https://doi.org/10.1155/2018/1312787

Data Availability

The data used to support the findings of this study are available from the corresponding author upon request.

Conflicts of Interest

The author confirms that there are no conflicts of interest regarding the publication of this manuscript.

Supplementary Materials

The supplementary file contains the dataset used in this study. In this file, the first 100 columns are the input features of the data (which are the projection integrals); the last column is the class labels (1 = alligator crack, 2 = diagonal crack, 3 = longitudinal crack, 4 = noncrack, and 5 = transverse crack). (Supplementary Materials)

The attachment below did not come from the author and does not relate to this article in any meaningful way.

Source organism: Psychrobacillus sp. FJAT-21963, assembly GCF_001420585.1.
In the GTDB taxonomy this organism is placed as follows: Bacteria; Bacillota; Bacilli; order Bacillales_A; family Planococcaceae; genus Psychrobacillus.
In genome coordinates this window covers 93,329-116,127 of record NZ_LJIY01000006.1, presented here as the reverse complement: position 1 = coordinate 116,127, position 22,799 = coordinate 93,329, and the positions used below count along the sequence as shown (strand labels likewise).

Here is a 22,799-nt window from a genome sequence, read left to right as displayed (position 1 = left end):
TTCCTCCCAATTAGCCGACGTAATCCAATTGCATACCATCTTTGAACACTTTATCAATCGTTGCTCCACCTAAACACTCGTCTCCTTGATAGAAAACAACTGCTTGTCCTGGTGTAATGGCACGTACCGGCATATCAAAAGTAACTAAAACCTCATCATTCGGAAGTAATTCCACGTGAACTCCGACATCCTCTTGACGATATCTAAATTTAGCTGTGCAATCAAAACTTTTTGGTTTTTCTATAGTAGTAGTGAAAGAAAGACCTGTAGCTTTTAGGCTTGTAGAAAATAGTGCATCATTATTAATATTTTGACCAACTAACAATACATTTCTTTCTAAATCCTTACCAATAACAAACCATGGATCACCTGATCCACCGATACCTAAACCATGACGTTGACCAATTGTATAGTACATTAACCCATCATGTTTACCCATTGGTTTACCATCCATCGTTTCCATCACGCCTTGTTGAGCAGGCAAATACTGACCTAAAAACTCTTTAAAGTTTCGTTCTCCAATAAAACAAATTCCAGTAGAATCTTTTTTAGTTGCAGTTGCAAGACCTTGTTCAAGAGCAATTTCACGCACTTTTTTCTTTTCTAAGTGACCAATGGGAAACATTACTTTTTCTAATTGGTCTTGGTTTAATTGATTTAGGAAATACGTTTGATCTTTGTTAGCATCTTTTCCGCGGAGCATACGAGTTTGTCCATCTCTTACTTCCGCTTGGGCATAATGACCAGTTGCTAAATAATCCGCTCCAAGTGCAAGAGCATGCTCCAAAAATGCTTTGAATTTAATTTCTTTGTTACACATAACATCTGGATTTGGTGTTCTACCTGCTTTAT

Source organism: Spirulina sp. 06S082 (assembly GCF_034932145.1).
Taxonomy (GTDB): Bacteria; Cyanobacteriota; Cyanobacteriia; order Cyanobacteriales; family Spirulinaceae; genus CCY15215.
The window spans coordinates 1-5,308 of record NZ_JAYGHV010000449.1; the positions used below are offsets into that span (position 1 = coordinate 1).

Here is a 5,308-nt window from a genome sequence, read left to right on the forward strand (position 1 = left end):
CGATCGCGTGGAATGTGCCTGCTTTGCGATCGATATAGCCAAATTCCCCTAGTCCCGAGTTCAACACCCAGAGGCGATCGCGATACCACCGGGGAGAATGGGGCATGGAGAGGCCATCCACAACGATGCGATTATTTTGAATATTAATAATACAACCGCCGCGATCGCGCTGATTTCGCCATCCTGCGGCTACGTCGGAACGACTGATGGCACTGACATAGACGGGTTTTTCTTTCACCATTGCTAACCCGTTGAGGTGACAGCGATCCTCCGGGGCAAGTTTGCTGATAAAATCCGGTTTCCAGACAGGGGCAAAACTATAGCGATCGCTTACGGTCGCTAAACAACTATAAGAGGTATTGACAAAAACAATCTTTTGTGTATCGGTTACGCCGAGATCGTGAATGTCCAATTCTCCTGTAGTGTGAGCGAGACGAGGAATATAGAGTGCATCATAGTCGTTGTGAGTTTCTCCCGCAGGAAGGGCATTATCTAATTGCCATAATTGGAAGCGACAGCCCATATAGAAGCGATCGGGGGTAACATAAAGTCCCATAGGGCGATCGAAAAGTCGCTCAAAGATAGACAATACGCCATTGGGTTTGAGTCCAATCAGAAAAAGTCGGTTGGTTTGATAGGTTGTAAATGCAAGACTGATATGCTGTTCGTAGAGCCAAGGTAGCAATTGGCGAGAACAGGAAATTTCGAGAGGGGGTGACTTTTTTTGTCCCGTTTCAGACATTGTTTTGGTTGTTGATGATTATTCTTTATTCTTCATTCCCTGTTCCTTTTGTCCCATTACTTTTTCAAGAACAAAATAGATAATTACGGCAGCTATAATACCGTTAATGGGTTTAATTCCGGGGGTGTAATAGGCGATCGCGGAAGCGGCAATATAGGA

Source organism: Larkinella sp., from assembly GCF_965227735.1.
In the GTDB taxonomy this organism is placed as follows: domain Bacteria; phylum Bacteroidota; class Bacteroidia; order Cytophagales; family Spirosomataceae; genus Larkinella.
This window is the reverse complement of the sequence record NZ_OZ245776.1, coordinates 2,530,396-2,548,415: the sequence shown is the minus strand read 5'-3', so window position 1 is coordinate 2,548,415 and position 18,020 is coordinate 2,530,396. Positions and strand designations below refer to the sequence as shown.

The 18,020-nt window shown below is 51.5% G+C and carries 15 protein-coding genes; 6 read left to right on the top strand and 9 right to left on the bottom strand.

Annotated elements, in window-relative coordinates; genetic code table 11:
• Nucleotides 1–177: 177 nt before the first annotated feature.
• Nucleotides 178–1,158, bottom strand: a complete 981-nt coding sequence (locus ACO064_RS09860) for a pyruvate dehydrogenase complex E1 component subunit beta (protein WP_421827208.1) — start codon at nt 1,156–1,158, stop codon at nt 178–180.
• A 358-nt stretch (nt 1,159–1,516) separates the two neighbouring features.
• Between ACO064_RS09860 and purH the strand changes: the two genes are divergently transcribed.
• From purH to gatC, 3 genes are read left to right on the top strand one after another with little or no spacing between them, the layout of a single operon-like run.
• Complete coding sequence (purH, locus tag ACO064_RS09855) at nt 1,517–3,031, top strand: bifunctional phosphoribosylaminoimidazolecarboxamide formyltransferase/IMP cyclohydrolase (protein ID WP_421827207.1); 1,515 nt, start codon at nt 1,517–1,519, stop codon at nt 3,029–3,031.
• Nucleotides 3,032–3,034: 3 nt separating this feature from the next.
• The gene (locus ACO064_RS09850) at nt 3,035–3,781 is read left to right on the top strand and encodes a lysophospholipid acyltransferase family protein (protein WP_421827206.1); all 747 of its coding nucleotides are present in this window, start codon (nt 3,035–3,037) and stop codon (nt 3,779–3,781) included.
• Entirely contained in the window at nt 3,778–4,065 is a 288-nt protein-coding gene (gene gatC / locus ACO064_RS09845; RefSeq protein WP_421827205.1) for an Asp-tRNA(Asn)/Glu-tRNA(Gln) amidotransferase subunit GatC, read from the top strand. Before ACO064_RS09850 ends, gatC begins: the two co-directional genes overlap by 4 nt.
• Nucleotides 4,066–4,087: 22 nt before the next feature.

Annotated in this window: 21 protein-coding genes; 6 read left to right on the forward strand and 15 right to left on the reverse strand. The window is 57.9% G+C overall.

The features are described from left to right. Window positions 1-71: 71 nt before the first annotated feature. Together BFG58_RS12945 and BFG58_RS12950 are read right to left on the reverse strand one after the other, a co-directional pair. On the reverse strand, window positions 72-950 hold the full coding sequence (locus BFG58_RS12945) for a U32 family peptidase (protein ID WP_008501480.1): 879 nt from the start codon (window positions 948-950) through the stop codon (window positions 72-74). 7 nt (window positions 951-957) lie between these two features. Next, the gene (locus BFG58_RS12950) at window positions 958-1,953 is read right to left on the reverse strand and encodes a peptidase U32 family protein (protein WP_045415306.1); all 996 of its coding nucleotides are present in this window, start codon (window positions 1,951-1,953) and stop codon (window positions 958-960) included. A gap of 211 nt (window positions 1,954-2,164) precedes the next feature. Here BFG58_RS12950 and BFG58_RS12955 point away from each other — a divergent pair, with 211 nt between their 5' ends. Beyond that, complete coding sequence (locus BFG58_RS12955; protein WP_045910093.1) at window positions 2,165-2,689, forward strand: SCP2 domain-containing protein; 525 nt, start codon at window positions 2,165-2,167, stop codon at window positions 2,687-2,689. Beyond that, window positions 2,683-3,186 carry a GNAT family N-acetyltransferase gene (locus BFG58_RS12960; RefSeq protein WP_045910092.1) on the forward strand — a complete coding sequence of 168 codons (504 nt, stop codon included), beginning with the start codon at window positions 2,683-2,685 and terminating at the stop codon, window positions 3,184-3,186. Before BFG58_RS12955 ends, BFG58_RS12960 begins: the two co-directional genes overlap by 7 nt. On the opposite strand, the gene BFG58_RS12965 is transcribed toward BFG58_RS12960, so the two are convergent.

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Nhat-Duc Hoang [ID]

Faculty of Civil Engineering, Institute of Research and Development, Duy Tan University, P809-03 Quang Trung, Da Nang, Vietnam

Correspondence should be addressed to Nhat-Duc Hoang; hoangnhatduc@dtu.edu.vn

Received 22 June 2018; Accepted 7 September 2018; Published 1 October 2018

Guest Editor: Alvaro Rodriguez

Caption: Figure 1: Demonstrations of the Laplacian pyramid with 5 levels.

Caption: Figure 2: PIs of an image computed by the Laplacian pyramid method.

Caption: Figure 3: The collected dataset of pavement images.

Caption: Figure 4: The proposed pavement crack classification model.

Caption: Figure 5: PIs of images corresponding to different Laplacian pyramid levels: (a) AC, (b) DC, (c) LC, (d) NC, and (e) NC.

Caption: Figure 7: Box plots of model performances.

Caption: Figure 8: Box plots of DFP-LSSVM model performances with different levels of Laplacian pyramid.